A good example of a change that occurred within the tribe after the contact with the European can be seen in child socialization. In the past, all the individuals in the tribe assumed the responsibility of bringing up children. There were other specifications on child rearing, e.g. a child could only be punished or disciplined by his maternal uncle. Today, the family members raise Seminole youngsters. It is also common for children to live with their aunts, other family members or their grandparents, which was not the case prior to the contact with European.
Seminoles hold time of loss in high consideration. According to their customs when a loved one passes on, it calls for mourning for not less than four days. In periods of this ordeal, the family along with the help of other friends carries out customs and other traditions. In the past, bodies of deceased persons were buried the floor of their family’s dwellings but today the deceased are buried in cemeteries (Press 36).
The Seminole tribe is in modern times active in business and economic activities as opposed to the periods in the past. For instance, the nation operates several businesses that contribute to the economy of the tribe. Seminole nation also continues to make development plans that aim at improving the lives of the people. In this regard, the nation acquires businesses and land that are utilized in the growth of the nation’s economy. Other sectors that have seen development within the nation include tourism sector, media and communication, retail and service, nutrition, education, transportation, etc. (Peterson 8). All these sectors have seen great development since the contact with the Europeans and these developments have continued to improve the lifestyle of the Seminole tribe.
The present state of the Seminole tribe
Today, the tribe is recognized through the federal laws in the US’s state of Florida and it is one among the Seminole entities that are federally-recognized. It has about six reservations for the Indians in Florida. The tribe generates great revenues from tribal gaming, and the revenues are used for economic development, welfare and education. All members of the tribe are required to have not less than one-quarter Seminole blood quantum (Press 48). The nation ensures that most members are affords modern health care and education, and it spends more than one million dollars on education every year. The tribe has adopted some American cultures even though it still maintains some of its important cultures. Like any other tribe, Seminole tribe can trace its origin many years back and has developed through many phases to its present state.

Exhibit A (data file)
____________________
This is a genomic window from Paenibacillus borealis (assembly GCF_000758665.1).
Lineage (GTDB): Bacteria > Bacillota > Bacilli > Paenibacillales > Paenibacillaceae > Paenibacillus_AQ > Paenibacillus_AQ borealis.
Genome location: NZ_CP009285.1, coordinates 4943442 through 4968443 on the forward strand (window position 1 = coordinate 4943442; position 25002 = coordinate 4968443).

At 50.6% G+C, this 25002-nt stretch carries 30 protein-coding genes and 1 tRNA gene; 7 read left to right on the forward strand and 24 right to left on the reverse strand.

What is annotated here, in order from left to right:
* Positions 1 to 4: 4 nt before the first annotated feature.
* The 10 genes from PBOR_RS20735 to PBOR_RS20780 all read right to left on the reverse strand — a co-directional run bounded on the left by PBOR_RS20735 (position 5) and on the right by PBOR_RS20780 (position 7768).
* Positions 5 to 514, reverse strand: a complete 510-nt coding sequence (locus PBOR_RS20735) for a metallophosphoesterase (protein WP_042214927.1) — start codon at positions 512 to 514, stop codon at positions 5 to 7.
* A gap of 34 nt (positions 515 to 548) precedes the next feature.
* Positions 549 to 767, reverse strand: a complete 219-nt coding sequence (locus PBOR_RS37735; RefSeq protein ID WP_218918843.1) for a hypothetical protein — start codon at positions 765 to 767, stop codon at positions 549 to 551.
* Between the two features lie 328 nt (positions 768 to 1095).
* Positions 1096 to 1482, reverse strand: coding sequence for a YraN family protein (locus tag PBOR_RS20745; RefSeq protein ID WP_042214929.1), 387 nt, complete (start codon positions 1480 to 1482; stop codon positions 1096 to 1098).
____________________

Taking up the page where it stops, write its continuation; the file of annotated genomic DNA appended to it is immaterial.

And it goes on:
Jumper, Betty M. Legends of the Seminoles. Sarasota, Fl: Pineapple Press, 2010. Print.
Mulroy, Kevin. The Seminole Freedmen: A History. Norman, OK: Univ. of Oklahoma Press, 2007. Print.
Peterson, Elizabeth. Tribal Libraries in the United States: A Directory of American Indian and Alaska Native Facilities. Jefferson, N.C: McFarland & Co, 2007. Print.
Press, Petra. The Seminole. Minneapolis: Compass Point Books, 2001. Print
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The Seminole Tribe